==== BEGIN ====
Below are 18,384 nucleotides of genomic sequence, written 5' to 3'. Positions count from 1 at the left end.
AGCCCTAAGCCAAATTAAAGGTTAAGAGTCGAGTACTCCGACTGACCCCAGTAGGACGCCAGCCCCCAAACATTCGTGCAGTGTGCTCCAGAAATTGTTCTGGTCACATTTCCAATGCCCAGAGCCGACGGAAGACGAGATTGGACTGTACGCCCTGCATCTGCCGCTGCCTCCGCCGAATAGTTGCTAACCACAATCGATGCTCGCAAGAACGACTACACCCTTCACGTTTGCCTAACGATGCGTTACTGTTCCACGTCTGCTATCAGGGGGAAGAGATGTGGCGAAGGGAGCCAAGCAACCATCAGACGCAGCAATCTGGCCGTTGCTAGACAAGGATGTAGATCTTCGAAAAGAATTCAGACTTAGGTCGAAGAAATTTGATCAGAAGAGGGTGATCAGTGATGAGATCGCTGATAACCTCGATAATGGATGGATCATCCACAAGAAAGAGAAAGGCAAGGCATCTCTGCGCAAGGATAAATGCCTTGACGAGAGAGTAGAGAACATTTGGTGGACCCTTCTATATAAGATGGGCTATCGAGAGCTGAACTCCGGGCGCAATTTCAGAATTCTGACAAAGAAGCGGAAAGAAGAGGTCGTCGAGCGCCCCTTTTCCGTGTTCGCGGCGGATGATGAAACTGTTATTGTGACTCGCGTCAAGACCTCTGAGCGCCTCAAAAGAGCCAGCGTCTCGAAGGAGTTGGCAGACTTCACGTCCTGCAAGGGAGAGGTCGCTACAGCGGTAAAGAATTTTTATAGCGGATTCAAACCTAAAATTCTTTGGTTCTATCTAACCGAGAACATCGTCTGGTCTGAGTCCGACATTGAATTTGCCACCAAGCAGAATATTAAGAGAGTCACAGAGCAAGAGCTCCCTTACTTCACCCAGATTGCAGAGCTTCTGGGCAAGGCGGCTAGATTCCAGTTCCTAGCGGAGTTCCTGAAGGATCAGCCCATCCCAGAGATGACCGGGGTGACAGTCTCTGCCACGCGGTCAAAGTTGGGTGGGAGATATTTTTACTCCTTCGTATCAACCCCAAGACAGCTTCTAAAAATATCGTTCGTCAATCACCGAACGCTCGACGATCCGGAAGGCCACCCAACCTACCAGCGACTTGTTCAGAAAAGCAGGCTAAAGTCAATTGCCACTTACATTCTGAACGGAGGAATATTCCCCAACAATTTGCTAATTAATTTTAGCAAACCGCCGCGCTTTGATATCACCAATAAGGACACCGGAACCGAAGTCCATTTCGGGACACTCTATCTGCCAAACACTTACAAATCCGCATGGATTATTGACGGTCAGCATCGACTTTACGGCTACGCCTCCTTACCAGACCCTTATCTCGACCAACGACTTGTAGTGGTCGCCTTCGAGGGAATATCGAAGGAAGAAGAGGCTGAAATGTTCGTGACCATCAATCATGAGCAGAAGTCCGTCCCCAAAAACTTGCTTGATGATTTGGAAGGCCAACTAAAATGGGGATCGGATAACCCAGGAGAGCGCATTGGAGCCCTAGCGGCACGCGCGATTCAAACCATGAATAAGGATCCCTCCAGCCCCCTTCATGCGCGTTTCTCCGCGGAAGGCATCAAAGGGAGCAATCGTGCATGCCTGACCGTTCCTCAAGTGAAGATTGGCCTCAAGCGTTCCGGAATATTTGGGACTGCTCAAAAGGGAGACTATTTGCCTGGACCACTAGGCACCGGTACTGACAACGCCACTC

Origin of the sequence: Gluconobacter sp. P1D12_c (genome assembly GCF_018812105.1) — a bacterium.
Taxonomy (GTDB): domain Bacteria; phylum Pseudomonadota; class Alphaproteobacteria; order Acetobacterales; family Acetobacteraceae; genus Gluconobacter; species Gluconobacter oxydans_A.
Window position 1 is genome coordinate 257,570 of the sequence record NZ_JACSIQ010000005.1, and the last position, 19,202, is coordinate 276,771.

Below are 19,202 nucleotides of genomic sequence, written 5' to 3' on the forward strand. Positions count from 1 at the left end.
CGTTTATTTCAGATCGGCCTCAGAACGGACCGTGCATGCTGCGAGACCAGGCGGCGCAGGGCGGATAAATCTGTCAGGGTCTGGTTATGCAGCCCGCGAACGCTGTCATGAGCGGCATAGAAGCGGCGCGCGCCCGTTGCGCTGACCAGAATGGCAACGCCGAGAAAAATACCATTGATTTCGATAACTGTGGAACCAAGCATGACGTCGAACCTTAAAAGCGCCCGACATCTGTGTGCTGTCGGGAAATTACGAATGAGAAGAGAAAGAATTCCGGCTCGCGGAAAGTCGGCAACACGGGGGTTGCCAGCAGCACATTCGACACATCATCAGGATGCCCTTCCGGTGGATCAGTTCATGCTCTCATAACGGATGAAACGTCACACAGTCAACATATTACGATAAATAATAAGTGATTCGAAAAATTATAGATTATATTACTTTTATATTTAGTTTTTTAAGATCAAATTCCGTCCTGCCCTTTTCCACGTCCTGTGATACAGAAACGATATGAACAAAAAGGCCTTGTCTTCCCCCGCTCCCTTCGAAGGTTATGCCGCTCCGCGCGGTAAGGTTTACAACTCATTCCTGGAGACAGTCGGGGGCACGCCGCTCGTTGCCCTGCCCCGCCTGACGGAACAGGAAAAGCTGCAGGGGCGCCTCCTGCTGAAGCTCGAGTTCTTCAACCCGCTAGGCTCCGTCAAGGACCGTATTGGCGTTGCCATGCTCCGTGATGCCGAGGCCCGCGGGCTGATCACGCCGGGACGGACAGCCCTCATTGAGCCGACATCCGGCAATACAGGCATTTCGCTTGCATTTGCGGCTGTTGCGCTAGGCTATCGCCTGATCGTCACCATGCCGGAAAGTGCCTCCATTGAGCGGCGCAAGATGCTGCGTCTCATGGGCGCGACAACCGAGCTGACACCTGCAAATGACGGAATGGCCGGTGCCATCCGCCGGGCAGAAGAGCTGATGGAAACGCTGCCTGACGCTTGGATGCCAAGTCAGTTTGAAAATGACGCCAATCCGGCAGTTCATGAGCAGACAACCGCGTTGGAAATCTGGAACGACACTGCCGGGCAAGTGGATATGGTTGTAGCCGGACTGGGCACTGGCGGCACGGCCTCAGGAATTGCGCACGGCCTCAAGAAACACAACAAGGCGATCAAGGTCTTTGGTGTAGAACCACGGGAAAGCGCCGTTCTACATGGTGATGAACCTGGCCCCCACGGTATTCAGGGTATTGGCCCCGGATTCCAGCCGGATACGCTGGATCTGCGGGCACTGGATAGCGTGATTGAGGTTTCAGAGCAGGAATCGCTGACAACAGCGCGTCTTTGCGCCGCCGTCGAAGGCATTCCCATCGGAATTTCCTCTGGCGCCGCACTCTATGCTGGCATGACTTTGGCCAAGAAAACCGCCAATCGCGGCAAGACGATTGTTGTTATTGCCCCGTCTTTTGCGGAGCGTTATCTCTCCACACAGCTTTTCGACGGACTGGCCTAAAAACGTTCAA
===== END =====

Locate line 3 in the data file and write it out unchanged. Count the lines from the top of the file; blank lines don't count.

Origin of the sequence: Gluconobacter sp. P1D12_c (genome assembly GCF_018812105.1) — a bacterium.